While the price Joe Tsai paid for the Nets and Barclays Center has been reported at between $3.3 and $3.5 billion — the most ever for an NBA franchise and arena, there’s been no reporting on how much he paid James Dolan and MSG for the Liberty in January 2019. Terms of the sale were never revealed publicly.
At the time, Tsai was a minority owner —49 percent— of the Nets and held no interest in Barclays. He had an option to buy the rest of the Nets, then set for this year, but things accelerated and in September 2019, Tsai became “governor,” the principal owner, of the Nets and operator of Barclays Center, which is owned by the State of New York and leased.
So how much did Tsai pay for the Liberty, which is the premier franchise in the WNBA despite its tough times on the court? Jabari Young of CNBC in an article on the sale of the Atlanta Dream Friday, quoted “sports bankers” on the Liberty’s estimated price tag.
[S]ports bankers estimate the 2019 sale of a bigger-market team — the New York Liberty — sold in the $10 million to $14 million range. Brooklyn Nets owner Joe Tsai now owns the team.
The price may or may not include the team’s debt, which was estimated to be in the tens of millions annually before the sale. Still, it looks like a bargain. Dolan had the team on the market for 19 months before Tsai entered the picture. The team’s value had also dropped.
Dolan had moved the team twice in the last decade, first to Newark’s Prudential Center for three seasons between 2011 and 2013 while the Garden was being renovated in the summers, then again to White Plains in 2018 after MSG went on a cost-cutting spree. The moves hurt not just the Liberty attendance, but overall WNBA attendance as well.
As Brian Lewis reported in August 2019, the Liberty finished in the top four in WNBA attendance in all 18 seasons they played at the Garden, averaging 9,888 in 2017, the season before Dolan moved the team to the 90-year-old Westchester County Center in White Plains. Attendance plummeted to one quarter that number for the two Westchester years.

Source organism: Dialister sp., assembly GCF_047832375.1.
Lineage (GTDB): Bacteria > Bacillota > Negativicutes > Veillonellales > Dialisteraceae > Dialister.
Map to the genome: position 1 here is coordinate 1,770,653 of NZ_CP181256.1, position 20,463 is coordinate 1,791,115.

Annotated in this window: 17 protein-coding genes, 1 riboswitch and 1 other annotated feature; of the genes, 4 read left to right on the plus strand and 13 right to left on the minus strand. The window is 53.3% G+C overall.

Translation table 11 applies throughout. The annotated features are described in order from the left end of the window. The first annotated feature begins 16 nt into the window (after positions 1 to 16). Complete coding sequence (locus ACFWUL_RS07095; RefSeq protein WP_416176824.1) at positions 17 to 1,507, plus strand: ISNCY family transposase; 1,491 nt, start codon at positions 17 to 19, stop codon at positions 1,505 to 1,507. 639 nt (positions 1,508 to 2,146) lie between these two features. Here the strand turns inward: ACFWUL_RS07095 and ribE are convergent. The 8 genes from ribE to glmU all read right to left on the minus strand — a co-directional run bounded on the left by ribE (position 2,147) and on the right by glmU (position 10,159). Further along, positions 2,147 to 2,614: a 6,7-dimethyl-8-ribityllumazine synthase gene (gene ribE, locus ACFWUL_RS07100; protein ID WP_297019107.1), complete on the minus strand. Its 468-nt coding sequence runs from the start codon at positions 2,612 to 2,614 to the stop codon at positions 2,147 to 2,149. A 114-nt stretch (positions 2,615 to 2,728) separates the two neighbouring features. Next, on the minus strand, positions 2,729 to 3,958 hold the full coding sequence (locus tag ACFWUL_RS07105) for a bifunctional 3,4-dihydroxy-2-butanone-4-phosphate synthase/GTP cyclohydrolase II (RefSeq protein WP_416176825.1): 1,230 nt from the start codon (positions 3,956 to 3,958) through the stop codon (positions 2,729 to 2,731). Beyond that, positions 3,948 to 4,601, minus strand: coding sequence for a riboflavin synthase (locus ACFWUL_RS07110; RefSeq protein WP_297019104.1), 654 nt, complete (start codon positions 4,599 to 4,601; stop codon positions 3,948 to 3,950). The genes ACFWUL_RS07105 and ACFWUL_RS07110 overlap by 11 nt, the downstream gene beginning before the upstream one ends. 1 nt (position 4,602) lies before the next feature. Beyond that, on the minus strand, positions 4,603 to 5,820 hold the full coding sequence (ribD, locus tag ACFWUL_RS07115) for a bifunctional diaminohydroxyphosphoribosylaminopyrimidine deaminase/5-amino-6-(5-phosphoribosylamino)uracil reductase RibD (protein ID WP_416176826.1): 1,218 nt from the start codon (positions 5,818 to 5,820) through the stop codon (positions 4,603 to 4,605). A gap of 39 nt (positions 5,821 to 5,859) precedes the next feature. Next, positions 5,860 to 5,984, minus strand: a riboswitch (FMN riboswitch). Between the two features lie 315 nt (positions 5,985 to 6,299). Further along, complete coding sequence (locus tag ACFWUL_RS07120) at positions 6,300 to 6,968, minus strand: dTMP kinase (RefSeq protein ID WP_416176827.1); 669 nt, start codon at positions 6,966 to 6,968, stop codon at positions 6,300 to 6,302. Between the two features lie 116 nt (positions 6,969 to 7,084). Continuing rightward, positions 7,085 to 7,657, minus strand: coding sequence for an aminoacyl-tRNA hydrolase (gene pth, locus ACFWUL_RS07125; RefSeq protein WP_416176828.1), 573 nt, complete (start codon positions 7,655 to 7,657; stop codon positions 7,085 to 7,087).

The plummet was so precipitous, Lewis noted, that it actually accounted for approximately half of the WNBA’s drop in attendance two years ago.
Now, after last season in the Bradenton “wubble,” Tsai is finally moving the team into Barclays Center whenever the WNBA season starts up this summer. Tsai believes the Liberty, which has been revamped this summer, will be helped by the move to Brooklyn ... as will the bottom line at his arena which now has 25 guaranteed summer dates. In two games at Barclays in 2019, the Liberty drew 7,715 fans to a regular season game against the Seattle Storm and 4,155 for an exhibition game vs. China’s national team.
There’s plenty of evidence that women’s basketball —and women’s sports in general — is growing at an accelerated pace and Tsai has a commitment to women’s sports. His daughter, Alex, has been a member of Hong Kong’s national women’s lacrosse team. Clara Wu Tsai, Tsai’s wife, is co-governor on the Liberty and according to reports actively involved in the team’s operations.
Last July, Tsai said he’ll “put women’s professional basketball on the same footing as the men’s basketball team. We own the Nets and also have the Liberty and it doesn’t make sense for us to treat them as one subsidiary of the other. They should be co-equals.”